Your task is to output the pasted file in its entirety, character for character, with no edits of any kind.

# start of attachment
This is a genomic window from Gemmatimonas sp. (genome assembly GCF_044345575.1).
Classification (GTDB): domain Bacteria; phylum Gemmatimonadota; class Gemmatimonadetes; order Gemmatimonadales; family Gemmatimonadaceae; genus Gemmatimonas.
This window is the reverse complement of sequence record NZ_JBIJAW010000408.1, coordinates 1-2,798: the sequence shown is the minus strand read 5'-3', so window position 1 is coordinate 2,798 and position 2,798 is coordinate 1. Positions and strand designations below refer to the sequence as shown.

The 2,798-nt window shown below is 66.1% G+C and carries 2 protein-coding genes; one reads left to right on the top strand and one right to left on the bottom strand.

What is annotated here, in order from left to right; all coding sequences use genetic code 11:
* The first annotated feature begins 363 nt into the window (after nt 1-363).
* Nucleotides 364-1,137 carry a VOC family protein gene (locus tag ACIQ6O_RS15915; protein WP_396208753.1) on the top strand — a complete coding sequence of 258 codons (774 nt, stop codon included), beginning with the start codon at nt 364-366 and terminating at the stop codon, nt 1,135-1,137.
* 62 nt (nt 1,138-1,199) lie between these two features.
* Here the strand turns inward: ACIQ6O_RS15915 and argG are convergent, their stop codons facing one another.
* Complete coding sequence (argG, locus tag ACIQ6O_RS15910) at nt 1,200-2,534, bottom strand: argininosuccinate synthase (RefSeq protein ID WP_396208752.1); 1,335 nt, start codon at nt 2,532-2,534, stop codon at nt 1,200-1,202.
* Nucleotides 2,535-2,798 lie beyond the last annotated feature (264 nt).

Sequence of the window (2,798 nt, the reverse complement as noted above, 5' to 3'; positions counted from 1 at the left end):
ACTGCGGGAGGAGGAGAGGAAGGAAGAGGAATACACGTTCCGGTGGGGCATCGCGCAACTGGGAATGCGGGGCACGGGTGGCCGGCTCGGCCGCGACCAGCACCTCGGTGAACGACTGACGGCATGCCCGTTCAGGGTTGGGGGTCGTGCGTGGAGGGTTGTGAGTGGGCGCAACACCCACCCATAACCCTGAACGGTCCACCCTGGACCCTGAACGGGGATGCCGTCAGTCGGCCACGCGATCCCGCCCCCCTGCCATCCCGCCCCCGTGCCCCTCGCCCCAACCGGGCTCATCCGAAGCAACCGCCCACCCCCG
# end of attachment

This is a genomic window from Gemmatimonas sp. (genome assembly GCF_044345575.1).
Classification (GTDB): domain Bacteria; phylum Gemmatimonadota; class Gemmatimonadetes; order Gemmatimonadales; family Gemmatimonadaceae; genus Gemmatimonas.
This window is the reverse complement of sequence record NZ_JBIJAW010000408.1, coordinates 1-2,798: the sequence shown is the minus strand read 5'-3', so window position 1 is coordinate 2,798 and position 2,798 is coordinate 1. Positions and strand designations below refer to the sequence as shown.

The 2,798-nt window shown below is 66.1% G+C and carries 2 protein-coding genes; one reads left to right on the top strand and one right to left on the bottom strand.

What is annotated here, in order from left to right; all coding sequences use genetic code 11:
* The first annotated feature begins 363 nt into the window (after nt 1-363).
* Nucleotides 364-1,137 carry a VOC family protein gene (locus tag ACIQ6O_RS15915; protein WP_396208753.1) on the top strand — a complete coding sequence of 258 codons (774 nt, stop codon included), beginning with the start codon at nt 364-366 and terminating at the stop codon, nt 1,135-1,137.
* 62 nt (nt 1,138-1,199) lie between these two features.
* Here the strand turns inward: ACIQ6O_RS15915 and argG are convergent, their stop codons facing one another.
* Complete coding sequence (argG, locus tag ACIQ6O_RS15910) at nt 1,200-2,534, bottom strand: argininosuccinate synthase (RefSeq protein ID WP_396208752.1); 1,335 nt, start codon at nt 2,532-2,534, stop codon at nt 1,200-1,202.
* Nucleotides 2,535-2,798 lie beyond the last annotated feature (264 nt).

Sequence of the window (2,798 nt, the reverse complement as noted above, 5' to 3'; positions counted from 1 at the left end):
ACTGCGGGAGGAGGAGAGGAAGGAAGAGGAATACACGTTCCGGTGGGGCATCGCGCAACTGGGAATGCGGGGCACGGGTGGCCGGCTCGGCCGCGACCAGCACCTCGGTGAACGACTGACGGCATGCCCGTTCAGGGTTGGGGGTCGTGCGTGGAGGGTTGTGAGTGGGCGCAACACCCACCCATAACCCTGAACGGTCCACCCTGGACCCTGAACGGGGATGCCGTCAGTCGGCCACGCGATCCCGCCCCCCTGCCATCCCGCCCCCGTGCCCCTCGCCCCAACCGGGCTCATCCGAAGCAACCGCCCACCCCCG